Engaging Suppliers in sustainable business

Can an organization bring positive change to the world through supplier engagement?

Any number of compelling examples exist. Wal-Mart, once vilified as a leech on local economies is now celebrated for effectively changing everything from supplier packaging to supplier commitment to green business practices.  To support their own mission to reduce the impacts of meetings, the US Environmental Protection Agency spearheaded an effort to develop the APEX green meeting standardsScandic Hotels, in a fruitless search to find in-room televisions that met their criteria for energy efficiency, collaborated with supplier Philips to create one that would.

Still, within the events industry, many event owners delay the development of their sustainable business plans by failing to leverage the support and talent of their suppliers. In an effort to identify a few fundamental actions event planners can take, we developed a short ‘webinar’ to provide some context and, thanks to EWEA and COP15, a few examples.

Please note that this presentation should, in no way, infer that the meetings industry lacks initiative from suppliers.  In many cases, hotels, venues, caterers and others have fantastic services only to have planners select suppliers who show less engagement for projects.

If there’s one message to be taken away from exploring this topic, it’s the need for all organizations to collaborate. Only through collaboration can event owners, planners and suppliers accelerate the development of their sustainability initiatives and create innovations needed for the better world ahead.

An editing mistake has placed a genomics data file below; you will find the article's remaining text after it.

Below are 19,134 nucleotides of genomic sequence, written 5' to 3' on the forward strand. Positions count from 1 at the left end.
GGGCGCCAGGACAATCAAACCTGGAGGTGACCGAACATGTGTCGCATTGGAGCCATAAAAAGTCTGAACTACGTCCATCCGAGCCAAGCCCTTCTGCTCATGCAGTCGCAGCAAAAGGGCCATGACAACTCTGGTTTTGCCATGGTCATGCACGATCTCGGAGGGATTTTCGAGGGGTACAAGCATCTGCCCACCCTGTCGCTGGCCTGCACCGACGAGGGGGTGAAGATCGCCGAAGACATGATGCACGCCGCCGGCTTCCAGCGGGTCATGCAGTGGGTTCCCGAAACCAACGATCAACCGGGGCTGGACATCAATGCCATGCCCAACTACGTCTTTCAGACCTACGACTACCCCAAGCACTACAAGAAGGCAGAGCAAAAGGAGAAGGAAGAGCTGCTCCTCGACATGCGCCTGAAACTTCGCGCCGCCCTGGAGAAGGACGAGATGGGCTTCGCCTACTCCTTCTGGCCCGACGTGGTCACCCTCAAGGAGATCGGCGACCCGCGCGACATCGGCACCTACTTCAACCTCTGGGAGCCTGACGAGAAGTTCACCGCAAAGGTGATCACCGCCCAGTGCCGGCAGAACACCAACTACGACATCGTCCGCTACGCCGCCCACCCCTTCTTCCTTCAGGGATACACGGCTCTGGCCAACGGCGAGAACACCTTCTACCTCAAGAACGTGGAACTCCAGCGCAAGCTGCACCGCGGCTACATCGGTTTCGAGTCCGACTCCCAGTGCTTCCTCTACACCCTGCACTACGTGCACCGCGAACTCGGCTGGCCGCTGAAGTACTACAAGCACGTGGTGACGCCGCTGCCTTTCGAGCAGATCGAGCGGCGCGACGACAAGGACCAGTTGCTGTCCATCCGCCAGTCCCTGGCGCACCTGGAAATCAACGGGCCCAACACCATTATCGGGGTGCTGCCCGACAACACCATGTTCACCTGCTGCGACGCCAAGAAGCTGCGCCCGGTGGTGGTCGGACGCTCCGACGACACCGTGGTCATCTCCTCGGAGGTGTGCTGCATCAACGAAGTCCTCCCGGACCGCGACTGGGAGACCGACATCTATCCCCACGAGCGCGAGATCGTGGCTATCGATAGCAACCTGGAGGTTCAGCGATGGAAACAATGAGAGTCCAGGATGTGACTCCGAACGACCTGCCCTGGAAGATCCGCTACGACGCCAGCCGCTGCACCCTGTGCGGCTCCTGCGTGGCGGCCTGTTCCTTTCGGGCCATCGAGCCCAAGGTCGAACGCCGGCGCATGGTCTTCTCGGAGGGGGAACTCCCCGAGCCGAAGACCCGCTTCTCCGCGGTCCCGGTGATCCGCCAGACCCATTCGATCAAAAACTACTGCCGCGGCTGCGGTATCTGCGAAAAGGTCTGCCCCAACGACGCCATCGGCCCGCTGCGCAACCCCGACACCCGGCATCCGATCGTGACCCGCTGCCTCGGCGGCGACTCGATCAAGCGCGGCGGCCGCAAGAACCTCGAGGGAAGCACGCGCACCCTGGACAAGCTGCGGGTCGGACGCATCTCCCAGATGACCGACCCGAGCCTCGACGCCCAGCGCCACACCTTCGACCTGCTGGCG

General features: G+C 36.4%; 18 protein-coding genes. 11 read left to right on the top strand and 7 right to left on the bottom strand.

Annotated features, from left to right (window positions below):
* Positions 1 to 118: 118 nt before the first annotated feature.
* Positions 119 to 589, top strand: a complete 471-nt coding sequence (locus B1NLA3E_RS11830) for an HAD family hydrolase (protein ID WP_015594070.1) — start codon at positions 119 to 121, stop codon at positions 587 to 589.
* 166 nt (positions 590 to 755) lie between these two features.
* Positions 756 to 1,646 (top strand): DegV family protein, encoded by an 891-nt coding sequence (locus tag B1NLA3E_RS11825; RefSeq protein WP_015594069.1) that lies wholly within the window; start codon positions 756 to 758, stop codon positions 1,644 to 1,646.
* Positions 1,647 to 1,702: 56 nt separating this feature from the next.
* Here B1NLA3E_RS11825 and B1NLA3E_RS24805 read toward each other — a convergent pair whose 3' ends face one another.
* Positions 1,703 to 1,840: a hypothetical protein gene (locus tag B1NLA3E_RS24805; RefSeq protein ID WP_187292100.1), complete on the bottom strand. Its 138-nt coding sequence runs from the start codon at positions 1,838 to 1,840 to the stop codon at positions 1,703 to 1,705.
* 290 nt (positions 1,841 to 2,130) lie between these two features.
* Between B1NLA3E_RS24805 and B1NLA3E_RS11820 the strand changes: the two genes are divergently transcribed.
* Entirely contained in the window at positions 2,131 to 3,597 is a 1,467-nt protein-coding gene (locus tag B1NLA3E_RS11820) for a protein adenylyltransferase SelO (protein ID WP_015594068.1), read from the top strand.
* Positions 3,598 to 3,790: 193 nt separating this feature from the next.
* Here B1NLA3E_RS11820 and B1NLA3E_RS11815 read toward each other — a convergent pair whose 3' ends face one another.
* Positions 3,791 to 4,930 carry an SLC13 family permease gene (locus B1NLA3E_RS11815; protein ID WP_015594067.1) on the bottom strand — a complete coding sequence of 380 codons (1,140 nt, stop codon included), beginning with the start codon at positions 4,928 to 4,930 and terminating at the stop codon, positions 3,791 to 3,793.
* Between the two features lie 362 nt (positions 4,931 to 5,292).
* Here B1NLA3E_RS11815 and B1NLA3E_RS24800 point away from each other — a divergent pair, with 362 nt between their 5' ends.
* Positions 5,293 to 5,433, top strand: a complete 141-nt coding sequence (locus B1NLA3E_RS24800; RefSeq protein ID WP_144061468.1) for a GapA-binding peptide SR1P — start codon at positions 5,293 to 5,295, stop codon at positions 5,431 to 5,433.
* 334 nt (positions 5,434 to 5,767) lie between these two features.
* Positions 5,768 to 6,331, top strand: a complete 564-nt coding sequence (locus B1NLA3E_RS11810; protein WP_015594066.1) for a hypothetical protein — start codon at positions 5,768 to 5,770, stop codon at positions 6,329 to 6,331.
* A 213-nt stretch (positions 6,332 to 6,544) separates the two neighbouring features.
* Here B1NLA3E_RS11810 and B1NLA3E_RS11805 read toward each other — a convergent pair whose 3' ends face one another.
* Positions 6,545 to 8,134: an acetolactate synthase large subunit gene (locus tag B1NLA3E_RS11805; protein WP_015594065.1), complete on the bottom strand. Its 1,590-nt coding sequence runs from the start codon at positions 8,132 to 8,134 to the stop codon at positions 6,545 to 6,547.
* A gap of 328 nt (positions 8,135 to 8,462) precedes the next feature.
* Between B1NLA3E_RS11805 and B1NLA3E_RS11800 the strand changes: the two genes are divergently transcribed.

Now, over to you. What are the supplier engagement methods and actions you see as most effective?  What suppliers bring the best examples of support to sustainable events?

2 Comments

  1. Hi Michael,
    Great post as always! In response to your question I think one thing that helps is to be clear about what you expect suppliers to bring to the table and measure or report on. A general “tell me what you’re doing and get me some data” is pretty vague. Being specific either from the outset with a list of requests or by having a conversation to agree on what sustainable practices will be implemented seems kind of simple but it’s an important part of the process. It gets everyone on the same page and working better together for a common clear outcome, rather than a fuzzy target. Also being willing to tell stories about your partnership can help. Acknowledging the supplier in your case study or communications about the event helps. Or maybe providing a positive testimonial for them.
    Cheers!
    ~ sm

    • Michael Luehrs says:

      Thank you, Shawna, yes! In the webinar slides, we’re asking planners to pin down their definition of sustainability and, importantly, to clarify the measurable goals they’ll target. Armed with this information, we think it’s easier to start the dialogue with suppliers. As you point out, a vague inquiry into supplier practices will likely elicit a vague response from the supplier. Planners do need to spend some time to get educated if they are to coordinate a collaboration for sustainable event practices.
      Great point about the need to tell the story and shine a light on those suppliers or people who helped to make a positive result happen. Or, conversely, it’s of perhaps even greater importance to share findings on how things might have worked better.. to share what went wrong as much as what went right. Collaboration means, to me and in part, shared risk and shared reward. That’s part of what we had hoped to communicate with the ‘Follow Up’ section of the presentation.
      It means a lot that you take time to share your valued findings and insights, Shawna.
      (Anybody not following Shawna on Twitter should take a moment to do so now: @s_mckinley .. she is a
      Leading, important voice and resource for sustainability & the meetings industry!)

      Many thanks,
      michael

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